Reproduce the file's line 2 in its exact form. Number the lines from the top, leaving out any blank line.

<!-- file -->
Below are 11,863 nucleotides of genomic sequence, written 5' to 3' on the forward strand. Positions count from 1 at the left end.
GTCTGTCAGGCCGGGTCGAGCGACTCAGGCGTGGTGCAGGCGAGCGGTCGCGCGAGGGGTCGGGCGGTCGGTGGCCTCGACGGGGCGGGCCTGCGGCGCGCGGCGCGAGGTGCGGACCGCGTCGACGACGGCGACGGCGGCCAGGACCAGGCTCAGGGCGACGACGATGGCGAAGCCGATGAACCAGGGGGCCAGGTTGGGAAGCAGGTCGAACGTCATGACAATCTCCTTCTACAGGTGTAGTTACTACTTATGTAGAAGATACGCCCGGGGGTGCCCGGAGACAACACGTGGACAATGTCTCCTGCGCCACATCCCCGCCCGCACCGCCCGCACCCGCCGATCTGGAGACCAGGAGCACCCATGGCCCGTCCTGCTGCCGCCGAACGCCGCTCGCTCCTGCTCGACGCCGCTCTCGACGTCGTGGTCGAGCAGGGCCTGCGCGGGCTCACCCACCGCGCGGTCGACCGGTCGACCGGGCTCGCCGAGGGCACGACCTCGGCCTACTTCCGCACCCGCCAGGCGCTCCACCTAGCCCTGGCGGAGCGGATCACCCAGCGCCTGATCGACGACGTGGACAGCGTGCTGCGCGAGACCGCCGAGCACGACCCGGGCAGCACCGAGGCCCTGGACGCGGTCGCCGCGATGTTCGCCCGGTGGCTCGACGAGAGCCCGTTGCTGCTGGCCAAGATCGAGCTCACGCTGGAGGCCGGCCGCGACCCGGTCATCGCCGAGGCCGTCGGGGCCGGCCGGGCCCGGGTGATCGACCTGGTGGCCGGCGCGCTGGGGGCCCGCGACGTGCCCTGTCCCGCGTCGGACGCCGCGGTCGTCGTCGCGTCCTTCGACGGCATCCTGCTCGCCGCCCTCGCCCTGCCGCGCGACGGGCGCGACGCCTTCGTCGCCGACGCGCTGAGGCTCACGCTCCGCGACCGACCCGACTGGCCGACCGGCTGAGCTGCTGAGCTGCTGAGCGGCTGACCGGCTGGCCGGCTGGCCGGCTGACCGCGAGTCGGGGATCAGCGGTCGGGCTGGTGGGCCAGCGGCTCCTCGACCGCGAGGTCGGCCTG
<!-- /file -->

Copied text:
GTCTGTCAGGCCGGGTCGAGCGACTCAGGCGTGGTGCAGGCGAGCGGTCGCGCGAGGGGTCGGGCGGTCGGTGGCCTCGACGGGGCGGGCCTGCGGCGCGCGGCGCGAGGTGCGGACCGCGTCGACGACGGCGACGGCGGCCAGGACCAGGCTCAGGGCGACGACGATGGCGAAGCCGATGAACCAGGGGGCCAGGTTGGGAAGCAGGTCGAACGTCATGACAATCTCCTTCTACAGGTGTAGTTACTACTTATGTAGAAGATACGCCCGGGGGTGCCCGGAGACAACACGTGGACAATGTCTCCTGCGCCACATCCCCGCCCGCACCGCCCGCACCCGCCGATCTGGAGACCAGGAGCACCCATGGCCCGTCCTGCTGCCGCCGAACGCCGCTCGCTCCTGCTCGACGCCGCTCTCGACGTCGTGGTCGAGCAGGGCCTGCGCGGGCTCACCCACCGCGCGGTCGACCGGTCGACCGGGCTCGCCGAGGGCACGACCTCGGCCTACTTCCGCACCCGCCAGGCGCTCCACCTAGCCCTGGCGGAGCGGATCACCCAGCGCCTGATCGACGACGTGGACAGCGTGCTGCGCGAGACCGCCGAGCACGACCCGGGCAGCACCGAGGCCCTGGACGCGGTCGCCGCGATGTTCGCCCGGTGGCTCGACGAGAGCCCGTTGCTGCTGGCCAAGATCGAGCTCACGCTGGAGGCCGGCCGCGACCCGGTCATCGCCGAGGCCGTCGGGGCCGGCCGGGCCCGGGTGATCGACCTGGTGGCCGGCGCGCTGGGGGCCCGCGACGTGCCCTGTCCCGCGTCGGACGCCGCGGTCGTCGTCGCGTCCTTCGACGGCATCCTGCTCGCCGCCCTCGCCCTGCCGCGCGACGGGCGCGACGCCTTCGTCGCCGACGCGCTGAGGCTCACGCTCCGCGACCGACCCGACTGGCCGACCGGCTGAGCTGCTGAGCTGCTGAGCGGCTGACCGGCTGGCCGGCTGGCCGGCTGACCGCGAGTCGGGGATCAGCGGTCGGGCTGGTGGGCCAGCGGCTCCTCGACCGCGAGGTCGGCCTG